A lot of the changes that have taken place in the Giants day-to-day business have been somewhat superficial. There is a new décor in some of the rooms, a new weight room, a new schedule. A few new coaches, a few new players, too.

But the essence of what the Giants do — play football — shouldn’t change too much. That’s because despite the perception of an overhaul, all three of the coordinators from last year are back (one of them, obviously, having been promoted to head coach) and the systems that the Giants employ are not expected to change very much at all.

For many players, that’s an entirely new experience. Devon Kennard, a third-year linebacker, said he has never come into a season with the same defensive coordinator as the previous year since … high school.

VotePick 'em: Giants 2016 scheduleInteractiveBe the Giants GM in 2016 NFL Draft

“I’m really excited about that,” Kennard said. “I learn fast and I pick [the new defenses] up, but to be able to dive into the defense it’s a different offseason for me. I’m really focused in on some of the details that this defense is all about and not so much the general scheme of things.”

Same is true on the other side of the ball.

“This year three in the same system,” RB Rashad Jennings said. “I’ve never been able to say that in my whole entire career. So I’m excited about the speed and quick decisions I’m going to be able to make this season to help the team win.”

advertisement | advertise on newsday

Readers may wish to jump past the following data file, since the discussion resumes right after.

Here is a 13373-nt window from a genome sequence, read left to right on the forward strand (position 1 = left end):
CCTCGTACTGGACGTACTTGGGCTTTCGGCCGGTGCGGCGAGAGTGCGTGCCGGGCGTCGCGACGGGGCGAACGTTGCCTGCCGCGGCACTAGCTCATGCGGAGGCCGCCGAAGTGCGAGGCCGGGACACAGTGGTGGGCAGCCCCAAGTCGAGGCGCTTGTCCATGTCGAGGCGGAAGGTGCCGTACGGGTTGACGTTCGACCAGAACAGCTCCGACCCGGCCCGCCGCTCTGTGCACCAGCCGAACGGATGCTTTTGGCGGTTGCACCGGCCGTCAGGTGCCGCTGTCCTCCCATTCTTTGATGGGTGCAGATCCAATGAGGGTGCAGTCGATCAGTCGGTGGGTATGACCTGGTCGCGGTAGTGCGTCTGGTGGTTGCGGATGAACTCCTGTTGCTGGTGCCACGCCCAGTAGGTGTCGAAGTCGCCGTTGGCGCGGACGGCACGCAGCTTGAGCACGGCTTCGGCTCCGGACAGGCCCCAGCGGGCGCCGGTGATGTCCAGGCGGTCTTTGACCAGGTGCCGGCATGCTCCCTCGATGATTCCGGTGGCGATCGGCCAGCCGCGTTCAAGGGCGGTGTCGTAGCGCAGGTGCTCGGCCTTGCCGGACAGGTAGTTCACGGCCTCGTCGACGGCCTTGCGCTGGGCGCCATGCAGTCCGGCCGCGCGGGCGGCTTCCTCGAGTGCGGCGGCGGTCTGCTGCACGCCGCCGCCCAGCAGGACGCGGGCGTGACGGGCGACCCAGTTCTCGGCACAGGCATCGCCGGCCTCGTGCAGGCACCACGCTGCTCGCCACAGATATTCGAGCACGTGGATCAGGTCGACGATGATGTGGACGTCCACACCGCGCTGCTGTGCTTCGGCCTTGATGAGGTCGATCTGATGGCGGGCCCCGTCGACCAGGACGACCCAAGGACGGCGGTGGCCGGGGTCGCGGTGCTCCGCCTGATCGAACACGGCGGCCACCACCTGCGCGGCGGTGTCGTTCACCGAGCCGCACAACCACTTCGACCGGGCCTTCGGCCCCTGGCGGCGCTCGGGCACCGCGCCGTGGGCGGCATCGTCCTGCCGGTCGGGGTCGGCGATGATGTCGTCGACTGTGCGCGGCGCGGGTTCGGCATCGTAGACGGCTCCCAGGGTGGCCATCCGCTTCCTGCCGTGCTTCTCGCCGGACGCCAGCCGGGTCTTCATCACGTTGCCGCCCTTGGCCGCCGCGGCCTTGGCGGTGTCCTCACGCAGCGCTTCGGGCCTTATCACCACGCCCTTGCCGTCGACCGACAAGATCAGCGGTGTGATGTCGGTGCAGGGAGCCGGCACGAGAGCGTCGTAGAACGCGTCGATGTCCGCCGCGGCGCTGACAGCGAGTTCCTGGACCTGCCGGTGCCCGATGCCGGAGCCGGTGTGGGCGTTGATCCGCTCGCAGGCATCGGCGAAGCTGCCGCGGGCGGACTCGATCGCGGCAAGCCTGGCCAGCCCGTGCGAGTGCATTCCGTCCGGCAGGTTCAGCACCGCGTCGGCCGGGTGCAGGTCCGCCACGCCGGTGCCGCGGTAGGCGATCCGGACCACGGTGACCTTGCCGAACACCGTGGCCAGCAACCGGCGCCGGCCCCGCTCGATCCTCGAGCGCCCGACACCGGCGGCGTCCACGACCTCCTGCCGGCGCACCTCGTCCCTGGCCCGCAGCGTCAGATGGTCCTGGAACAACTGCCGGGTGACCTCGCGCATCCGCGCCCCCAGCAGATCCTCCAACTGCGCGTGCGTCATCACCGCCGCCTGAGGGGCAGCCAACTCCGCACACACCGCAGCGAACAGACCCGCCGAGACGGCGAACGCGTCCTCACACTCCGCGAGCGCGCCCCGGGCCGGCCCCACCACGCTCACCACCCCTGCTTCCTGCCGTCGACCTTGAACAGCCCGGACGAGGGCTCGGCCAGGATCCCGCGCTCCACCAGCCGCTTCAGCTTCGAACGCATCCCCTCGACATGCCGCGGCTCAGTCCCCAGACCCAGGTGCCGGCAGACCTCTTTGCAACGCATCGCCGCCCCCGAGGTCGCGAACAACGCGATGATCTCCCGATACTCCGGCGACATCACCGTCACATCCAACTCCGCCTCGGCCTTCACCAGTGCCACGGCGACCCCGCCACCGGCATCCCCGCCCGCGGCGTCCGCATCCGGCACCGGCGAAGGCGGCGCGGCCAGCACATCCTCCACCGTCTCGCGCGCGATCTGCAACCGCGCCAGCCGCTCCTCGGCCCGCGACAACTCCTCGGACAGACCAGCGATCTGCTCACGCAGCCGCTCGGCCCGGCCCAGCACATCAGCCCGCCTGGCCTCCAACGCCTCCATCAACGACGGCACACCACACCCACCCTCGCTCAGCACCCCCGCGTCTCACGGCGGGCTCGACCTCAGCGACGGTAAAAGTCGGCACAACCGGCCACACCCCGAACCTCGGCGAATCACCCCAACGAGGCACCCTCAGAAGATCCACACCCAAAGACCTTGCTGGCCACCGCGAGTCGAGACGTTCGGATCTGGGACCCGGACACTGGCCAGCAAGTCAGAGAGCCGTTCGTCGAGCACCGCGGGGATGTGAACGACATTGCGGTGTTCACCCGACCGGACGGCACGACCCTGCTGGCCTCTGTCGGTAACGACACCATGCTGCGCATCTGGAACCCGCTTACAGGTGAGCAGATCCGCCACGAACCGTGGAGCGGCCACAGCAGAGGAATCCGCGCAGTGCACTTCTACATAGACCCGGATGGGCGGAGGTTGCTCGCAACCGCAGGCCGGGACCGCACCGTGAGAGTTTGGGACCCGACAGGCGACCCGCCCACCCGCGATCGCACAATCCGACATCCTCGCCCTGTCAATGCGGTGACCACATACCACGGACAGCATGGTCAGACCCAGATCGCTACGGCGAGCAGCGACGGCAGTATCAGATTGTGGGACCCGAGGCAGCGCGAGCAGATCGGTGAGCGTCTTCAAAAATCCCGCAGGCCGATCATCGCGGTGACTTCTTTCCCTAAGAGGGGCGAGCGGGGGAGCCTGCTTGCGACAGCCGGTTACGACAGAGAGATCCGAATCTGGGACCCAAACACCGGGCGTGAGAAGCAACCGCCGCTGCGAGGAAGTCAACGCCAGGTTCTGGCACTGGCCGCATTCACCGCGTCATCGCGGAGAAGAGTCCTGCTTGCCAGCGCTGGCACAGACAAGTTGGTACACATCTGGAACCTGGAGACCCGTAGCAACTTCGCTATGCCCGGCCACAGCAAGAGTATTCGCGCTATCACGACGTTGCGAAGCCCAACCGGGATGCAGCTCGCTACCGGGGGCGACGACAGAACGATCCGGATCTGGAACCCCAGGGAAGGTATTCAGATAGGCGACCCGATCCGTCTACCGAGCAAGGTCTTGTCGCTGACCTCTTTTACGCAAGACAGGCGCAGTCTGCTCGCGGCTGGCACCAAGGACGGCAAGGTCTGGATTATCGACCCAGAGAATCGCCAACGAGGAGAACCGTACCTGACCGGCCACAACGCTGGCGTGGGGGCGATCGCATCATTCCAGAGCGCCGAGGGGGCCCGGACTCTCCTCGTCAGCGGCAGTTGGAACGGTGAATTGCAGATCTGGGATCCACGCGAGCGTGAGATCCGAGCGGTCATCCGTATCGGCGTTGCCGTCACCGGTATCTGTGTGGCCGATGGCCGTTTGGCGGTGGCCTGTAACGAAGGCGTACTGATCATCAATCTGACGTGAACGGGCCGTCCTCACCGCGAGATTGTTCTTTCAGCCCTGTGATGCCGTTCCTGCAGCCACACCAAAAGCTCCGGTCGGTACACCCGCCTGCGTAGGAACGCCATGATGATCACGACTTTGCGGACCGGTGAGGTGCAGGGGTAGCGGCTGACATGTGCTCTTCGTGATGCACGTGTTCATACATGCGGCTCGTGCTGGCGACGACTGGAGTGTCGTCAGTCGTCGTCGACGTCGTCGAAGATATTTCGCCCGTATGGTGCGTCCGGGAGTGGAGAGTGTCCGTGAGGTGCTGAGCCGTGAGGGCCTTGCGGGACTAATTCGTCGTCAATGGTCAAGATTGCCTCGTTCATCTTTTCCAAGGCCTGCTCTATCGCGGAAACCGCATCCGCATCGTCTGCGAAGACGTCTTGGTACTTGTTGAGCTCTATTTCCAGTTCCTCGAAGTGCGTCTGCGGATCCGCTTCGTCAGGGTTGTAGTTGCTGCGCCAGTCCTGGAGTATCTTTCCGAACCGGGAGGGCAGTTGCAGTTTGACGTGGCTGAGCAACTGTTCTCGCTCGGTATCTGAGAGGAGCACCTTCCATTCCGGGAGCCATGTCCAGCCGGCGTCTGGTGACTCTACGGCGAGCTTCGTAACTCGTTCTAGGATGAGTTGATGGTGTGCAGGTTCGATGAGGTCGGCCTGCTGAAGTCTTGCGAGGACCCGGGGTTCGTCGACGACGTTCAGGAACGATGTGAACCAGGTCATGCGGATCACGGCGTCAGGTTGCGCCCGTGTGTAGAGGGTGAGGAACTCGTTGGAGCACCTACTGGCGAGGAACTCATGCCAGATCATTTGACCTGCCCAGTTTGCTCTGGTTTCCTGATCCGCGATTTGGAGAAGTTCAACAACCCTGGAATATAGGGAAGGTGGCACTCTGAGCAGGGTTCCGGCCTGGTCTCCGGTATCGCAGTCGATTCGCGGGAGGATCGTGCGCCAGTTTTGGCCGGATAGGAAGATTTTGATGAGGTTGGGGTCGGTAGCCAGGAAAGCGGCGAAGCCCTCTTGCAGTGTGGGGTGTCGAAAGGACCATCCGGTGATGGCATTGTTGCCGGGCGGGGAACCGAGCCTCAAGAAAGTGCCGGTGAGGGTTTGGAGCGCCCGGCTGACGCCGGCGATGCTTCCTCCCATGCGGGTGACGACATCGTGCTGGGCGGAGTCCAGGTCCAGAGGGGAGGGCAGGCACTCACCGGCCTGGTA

Weston Richburg has been in the offense for his first two seasons in the NFL, but this will be his first season returning to the same position. He played guard as a rookie before moving to his natural position, center.

“Last year was my first year at center so I think it’ll be huge for me to increase my intelligence from that perspective and be able to help run the offense better since I have a little more experience there,” Richburg said.

Because they have a new head coach the Giants get an extra minicamp, which starts next week, and were able to begin their offseason program a week or so earlier than other teams in the NFL. But unlike franchises which have “earned” those extra days due to a true regime change and must use the time as a sort of get-to-know-you period, the Giants can jump right past the introductions and start building on what they have been doing.

“There shouldn’t be any struggle picking up the offense, there should be a good amount of recall there from the last two years,” Richburg said. “Installation-wise, we should be able to install some different wrinkles because we’re more experienced, going into our third year in the same offense. We should be able to get a little bit more creative in some of the things we do.”